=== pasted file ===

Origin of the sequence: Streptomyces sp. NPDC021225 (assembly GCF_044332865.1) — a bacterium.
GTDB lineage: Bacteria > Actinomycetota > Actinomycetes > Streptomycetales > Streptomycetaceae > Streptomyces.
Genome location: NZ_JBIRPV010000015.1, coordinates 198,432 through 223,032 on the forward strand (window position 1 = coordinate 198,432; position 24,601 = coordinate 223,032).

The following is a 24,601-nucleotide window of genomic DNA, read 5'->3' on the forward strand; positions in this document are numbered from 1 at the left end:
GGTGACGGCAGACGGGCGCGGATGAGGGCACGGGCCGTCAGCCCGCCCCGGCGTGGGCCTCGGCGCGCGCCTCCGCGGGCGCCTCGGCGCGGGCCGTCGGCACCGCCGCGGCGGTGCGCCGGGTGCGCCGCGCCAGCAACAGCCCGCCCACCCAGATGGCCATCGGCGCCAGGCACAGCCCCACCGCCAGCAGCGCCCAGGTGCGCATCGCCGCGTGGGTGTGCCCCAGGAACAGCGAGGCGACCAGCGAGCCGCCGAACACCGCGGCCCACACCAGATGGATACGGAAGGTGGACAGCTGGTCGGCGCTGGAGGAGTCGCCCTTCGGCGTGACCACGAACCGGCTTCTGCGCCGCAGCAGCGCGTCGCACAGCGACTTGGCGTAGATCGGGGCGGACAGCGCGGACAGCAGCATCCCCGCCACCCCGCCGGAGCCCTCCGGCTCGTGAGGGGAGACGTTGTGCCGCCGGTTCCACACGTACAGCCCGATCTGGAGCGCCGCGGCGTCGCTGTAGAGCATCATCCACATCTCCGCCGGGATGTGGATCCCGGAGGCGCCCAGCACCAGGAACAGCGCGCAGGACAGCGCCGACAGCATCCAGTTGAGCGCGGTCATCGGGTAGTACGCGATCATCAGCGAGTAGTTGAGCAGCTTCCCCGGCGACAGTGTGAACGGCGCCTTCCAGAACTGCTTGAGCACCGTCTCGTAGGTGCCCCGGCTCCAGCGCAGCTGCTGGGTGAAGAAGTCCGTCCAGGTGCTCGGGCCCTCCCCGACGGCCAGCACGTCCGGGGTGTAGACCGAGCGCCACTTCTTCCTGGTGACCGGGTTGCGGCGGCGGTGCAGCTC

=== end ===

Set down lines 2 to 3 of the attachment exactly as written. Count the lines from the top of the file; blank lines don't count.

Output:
GTDB lineage: Bacteria > Actinomycetota > Actinomycetes > Streptomycetales > Streptomycetaceae > Streptomyces.
Genome location: NZ_JBIRPV010000015.1, coordinates 198,432 through 223,032 on the forward strand (window position 1 = coordinate 198,432; position 24,601 = coordinate 223,032).